Wednesday, February 19, 2020

That Notion Is Insane

In July, The Joint Review Panel released its report on the Teck Mine in Northern Alberta. Andrew Nikiforuk writes:

Despite finding “significant adverse effects,” the panel declared that the mammoth project was in the public interest.
It added that the mine “would maximize the value of a product which is essential to everyday life” and provide income for Indigenous peoples of Alberta and Canada. Assuming, that is, oil prices reach $95 a barrel.

The price of oil is now $50 a barrel. Nonetheless, the push is on to approve the mine. And that, despite the wide reaching destruction that would be the consequence of opening the mine. The report pulls no punches about that destruction:

The project will destroy 292 square kilometres of the boreal forest, most of which is prime waterfowl habitat.
The report adds, “The project is likely to result in a significant adverse effect to biodiversity, primarily as a result of the loss of wetlands and old-growth forests.”
There will be a high to moderate loss of habitat for migratory birds whose populations are already dwindling.
According to the report, “more than 40 per cent of the old-growth forest within the regional study area will be removed and will not be recreated for more than 100 years after reclamation.”
In addition, the project “has the potential to make an incremental contribution to already existing significant adverse cumulative effects to woodland caribou.”
“Significant adverse effects” are expected for Roland Lake bison herd, a small population of disease-free genetically distinct wood bison.
In its first decade of operation the project will use about 105.2 million cubic metres of water — about 100 billion liters of water, or 100 small lakes.
The project will destroy or alter fish habitat for 1.5 million square metres in the Red Clay Creek and Big Creek watersheds, as well as the Athabasca River.
It will affect the traditional land use, rights and culture of 14 First Nations.
Total greenhouse emissions are estimated at 4.1 million tonnes of CO2 equivalent a year — about the amount generated by 400,000 homes or 800,000 passenger vehicles, or one large coal-fired power plant.

Given all this destruction, there are still those who argue that the mine is a good idea. That notion is insane.

Image: The New York Times


The Disaffected Lib said...

It's Athabasca, what else can you say? One mammoth Love Canal. The Fort Chippewa band chose to go along to get along. What did they get for it? A 'cancer village' that the Alberta government first concealed, then denied, but eventually failed to prevent the truth from surfacing. Even in the south, ranchers are battling orphan wells that can leak lethal gases or poison the local groundwater.

And who will clean it up? The fossil energy giants have skillfully minimized their exposure. Why wouldn't they when the provincial government, and Ottawa, let them get away with it?

Unless they find some way to mess it up, Alberta will always have the pristine foothills and the Banff-Jasper corridor but the lowlands and the boreal north could become a patchwork of hazmat sites. And Jason Kenney's band played on.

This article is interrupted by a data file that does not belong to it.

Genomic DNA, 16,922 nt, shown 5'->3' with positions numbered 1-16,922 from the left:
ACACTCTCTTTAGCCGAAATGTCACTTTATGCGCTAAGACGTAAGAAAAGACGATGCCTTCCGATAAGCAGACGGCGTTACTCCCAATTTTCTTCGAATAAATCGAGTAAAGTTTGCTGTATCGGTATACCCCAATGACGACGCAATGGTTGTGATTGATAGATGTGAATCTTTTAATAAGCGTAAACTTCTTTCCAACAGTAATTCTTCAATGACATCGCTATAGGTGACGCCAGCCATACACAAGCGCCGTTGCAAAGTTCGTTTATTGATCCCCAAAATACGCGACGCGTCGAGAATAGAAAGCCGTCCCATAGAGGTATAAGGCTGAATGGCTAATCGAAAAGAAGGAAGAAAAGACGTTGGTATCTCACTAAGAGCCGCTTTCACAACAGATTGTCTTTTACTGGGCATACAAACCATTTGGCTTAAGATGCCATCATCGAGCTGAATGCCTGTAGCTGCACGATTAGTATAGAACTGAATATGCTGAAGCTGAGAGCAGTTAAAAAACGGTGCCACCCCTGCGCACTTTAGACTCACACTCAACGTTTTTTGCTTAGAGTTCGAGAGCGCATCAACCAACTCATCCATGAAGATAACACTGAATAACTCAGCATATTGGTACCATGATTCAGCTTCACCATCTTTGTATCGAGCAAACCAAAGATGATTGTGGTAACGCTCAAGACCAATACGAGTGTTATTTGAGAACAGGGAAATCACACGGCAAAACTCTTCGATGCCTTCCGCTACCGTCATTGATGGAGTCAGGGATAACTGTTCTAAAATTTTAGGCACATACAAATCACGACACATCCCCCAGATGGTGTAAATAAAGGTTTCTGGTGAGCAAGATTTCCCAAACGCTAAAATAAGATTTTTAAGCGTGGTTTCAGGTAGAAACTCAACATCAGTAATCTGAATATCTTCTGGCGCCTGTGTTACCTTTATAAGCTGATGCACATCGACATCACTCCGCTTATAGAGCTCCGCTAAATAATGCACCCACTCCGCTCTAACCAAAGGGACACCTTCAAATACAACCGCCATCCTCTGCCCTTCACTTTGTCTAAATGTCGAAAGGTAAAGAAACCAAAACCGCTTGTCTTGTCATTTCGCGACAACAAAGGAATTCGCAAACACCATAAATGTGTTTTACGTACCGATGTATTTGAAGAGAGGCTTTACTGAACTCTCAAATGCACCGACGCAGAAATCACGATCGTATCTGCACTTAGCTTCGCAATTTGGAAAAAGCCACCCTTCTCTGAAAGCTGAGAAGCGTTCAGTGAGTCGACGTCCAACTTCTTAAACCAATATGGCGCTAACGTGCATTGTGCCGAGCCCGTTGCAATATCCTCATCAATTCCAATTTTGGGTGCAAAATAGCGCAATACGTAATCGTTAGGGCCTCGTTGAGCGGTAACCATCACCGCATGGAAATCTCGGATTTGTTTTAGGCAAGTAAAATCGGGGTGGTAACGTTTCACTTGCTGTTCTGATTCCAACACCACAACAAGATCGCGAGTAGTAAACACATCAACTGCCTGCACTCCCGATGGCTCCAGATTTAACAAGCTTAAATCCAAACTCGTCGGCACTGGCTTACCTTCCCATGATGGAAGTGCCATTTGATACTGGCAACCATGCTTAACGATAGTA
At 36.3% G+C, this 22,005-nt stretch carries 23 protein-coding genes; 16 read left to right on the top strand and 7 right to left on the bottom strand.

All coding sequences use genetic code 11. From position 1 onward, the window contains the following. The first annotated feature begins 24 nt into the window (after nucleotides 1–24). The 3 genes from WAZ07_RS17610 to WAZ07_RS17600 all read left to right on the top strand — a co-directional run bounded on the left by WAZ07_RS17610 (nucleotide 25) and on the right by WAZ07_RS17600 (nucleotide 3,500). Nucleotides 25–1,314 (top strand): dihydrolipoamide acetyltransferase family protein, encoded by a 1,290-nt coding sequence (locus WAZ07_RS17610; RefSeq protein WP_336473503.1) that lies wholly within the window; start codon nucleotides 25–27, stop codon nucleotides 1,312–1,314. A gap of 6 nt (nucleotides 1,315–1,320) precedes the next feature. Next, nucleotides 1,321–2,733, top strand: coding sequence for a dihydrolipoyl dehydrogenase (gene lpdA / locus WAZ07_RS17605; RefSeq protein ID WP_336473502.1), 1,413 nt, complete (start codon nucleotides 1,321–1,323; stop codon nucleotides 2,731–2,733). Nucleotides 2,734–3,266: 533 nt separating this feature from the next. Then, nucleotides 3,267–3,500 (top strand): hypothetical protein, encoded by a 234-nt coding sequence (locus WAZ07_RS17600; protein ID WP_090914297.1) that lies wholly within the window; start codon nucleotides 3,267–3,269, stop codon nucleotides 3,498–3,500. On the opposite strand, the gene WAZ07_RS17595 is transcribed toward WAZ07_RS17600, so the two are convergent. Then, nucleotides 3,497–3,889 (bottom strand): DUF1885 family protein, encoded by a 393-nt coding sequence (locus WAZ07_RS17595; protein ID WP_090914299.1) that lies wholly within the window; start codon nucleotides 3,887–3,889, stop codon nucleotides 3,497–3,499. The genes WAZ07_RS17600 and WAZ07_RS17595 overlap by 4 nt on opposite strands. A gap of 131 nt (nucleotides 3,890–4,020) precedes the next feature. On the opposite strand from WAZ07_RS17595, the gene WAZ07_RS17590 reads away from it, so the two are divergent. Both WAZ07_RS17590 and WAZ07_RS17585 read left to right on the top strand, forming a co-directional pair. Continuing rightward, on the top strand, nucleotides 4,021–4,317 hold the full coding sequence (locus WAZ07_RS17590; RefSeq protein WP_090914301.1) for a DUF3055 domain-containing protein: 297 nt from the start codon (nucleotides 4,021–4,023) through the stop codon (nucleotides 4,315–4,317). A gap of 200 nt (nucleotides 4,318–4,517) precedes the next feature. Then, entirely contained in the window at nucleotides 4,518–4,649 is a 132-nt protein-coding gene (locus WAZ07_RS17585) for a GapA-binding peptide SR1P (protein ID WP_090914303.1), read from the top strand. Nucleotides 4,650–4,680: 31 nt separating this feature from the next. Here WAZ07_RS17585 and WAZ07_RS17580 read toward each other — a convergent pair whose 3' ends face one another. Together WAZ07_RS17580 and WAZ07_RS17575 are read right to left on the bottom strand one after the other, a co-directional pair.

Lorne said...

Clearly, the Joint Review Panel's notion of the public interest is a very narrow one, Owen.

Owen Gray said...

And so ends the world, Mound, where we drown in out own waste.

Owen Gray said...

At what price, Lorne? Clearly, no price is too high to pay.

John B. said...

Some of the rich guys aren't thinking right here. They should take a little of Carl Sagan's advice. Leave it in the ground until every last little drop of the good stuff is gone. Then it'll be there to be used as fuel for the rocket ships when the richest guys decide that it's time to depart from planet earth. But then maybe there are already some strategic reserves set aside for that escape plan that, to save our silly heads from confusion, they've decided the rest of us don't need to know about.

Owen Gray said...

The rich have decided, John, that there are lots of things we don't need to know about.

e.a.f. said...

Its in the interest of the corporations, not this country. Some one must have looked south where they declared corporations are people. They aren't people, they're paper entities.

Given the use of water, impact on the animals and people who live in the area, I vote NO. We will see Teck wanting subsidies and infrastructure built by government. NO.

It is not in the interests of Indigenous people because we know they won't be hired. they'll only be poisoned.

We will destroy out land, Indigenous People's environment, if not ours and that is not enough to give it the go ahead. Its not in the interest of this country, unless Teck is the country. Jason isn't this country and Alberta isn't this country. They are all parts of it.

We know what abandoned wells are doing in Alberta, we don't need an open pit mine of that tar, waste of water and land. Its more economical to purchase oil from Iran, Venezula, any number of other countries, which have a better quality of oil.

Owen Gray said...

But Big Oil donates to political parties, e.a.f. And Big Oil is used go getting what it wants. However, today I've read that the Trudeau government plans to link approval of the mine to green house emissions. We'll see what ensues.

Toby said...

Owen, I'd like the Feds to link approval of the mine to total cleanup of all those abandoned wells and the no-longer used mess at the other tar sands operations. No promises should be accepted in lieu as we know how that works. No future permit should be issued until the cleanup is completed.

Owen Gray said...

An excellent suggestion, Toby. There's a lot of cleaning up to do.